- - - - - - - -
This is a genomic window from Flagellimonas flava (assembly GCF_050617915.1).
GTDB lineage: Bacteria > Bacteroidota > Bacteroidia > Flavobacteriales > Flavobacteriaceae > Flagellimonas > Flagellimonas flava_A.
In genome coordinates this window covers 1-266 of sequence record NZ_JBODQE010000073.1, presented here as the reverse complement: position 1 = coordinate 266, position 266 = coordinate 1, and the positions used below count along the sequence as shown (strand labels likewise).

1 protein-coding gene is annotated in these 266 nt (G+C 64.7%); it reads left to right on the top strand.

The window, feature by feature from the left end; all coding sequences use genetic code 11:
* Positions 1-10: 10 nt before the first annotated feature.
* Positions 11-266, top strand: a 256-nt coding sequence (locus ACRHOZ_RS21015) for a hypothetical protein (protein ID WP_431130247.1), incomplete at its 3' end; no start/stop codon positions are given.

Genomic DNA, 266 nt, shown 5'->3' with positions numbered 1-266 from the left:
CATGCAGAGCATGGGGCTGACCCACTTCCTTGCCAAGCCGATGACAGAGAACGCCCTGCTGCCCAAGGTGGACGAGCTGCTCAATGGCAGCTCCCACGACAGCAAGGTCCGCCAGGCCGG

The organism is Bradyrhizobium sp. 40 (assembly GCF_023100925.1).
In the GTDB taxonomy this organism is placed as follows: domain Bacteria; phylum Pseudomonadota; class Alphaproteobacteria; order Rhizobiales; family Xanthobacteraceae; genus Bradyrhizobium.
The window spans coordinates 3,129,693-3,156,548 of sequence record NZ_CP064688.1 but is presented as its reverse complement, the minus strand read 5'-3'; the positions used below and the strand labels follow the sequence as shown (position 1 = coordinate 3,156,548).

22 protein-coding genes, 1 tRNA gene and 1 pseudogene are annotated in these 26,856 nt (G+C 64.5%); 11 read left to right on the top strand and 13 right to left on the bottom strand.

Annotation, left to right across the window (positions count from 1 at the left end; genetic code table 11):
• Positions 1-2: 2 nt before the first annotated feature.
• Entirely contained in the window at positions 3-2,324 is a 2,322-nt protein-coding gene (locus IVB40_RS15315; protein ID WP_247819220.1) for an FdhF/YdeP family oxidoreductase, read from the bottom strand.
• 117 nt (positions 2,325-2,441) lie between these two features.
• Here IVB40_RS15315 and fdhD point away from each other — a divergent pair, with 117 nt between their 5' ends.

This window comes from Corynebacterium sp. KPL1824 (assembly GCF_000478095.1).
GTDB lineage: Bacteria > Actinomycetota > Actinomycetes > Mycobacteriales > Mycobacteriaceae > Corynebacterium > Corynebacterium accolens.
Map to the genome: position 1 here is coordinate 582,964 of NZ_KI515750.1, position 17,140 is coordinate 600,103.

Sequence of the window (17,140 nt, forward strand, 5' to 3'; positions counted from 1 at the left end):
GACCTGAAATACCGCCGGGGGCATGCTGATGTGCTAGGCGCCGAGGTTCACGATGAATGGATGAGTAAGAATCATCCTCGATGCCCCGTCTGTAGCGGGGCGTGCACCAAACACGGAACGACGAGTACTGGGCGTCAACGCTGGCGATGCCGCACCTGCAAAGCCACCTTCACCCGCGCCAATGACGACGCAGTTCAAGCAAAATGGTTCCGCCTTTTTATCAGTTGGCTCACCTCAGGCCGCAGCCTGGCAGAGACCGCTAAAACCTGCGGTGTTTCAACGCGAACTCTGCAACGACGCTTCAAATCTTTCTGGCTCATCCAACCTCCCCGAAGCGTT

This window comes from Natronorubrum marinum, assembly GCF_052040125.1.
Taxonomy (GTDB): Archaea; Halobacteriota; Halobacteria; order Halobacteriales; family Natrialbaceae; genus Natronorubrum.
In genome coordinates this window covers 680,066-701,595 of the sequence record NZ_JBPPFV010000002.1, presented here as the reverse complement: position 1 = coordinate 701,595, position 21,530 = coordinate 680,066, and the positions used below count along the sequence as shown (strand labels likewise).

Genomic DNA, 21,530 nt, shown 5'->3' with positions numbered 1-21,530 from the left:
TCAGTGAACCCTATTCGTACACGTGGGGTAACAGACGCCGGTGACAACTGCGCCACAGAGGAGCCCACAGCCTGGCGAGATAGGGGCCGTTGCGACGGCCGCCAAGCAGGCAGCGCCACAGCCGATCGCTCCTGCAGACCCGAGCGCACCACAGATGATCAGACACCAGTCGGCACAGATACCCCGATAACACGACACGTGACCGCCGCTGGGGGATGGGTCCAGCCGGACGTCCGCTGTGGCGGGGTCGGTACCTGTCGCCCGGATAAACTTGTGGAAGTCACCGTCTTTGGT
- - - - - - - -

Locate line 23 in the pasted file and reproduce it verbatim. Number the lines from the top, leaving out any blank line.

GACCTGAAATACCGCCGGGGGCATGCTGATGTGCTAGGCGCCGAGGTTCACGATGAATGGATGAGTAAGAATCATCCTCGATGCCCCGTCTGTAGCGGGGCGTGCACCAAACACGGAACGACGAGTACTGGGCGTCAACGCTGGCGATGCCGCACCTGCAAAGCCACCTTCACCCGCGCCAATGACGACGCAGTTCAAGCAAAATGGTTCCGCCTTTTTATCAGTTGGCTCACCTCAGGCCGCAGCCTGGCAGAGACCGCTAAAACCTGCGGTGTTTCAACGCGAACTCTGCAACGACGCTTCAAATCTTTCTGGCTCATCCAACCTCCCCGAAGCGTT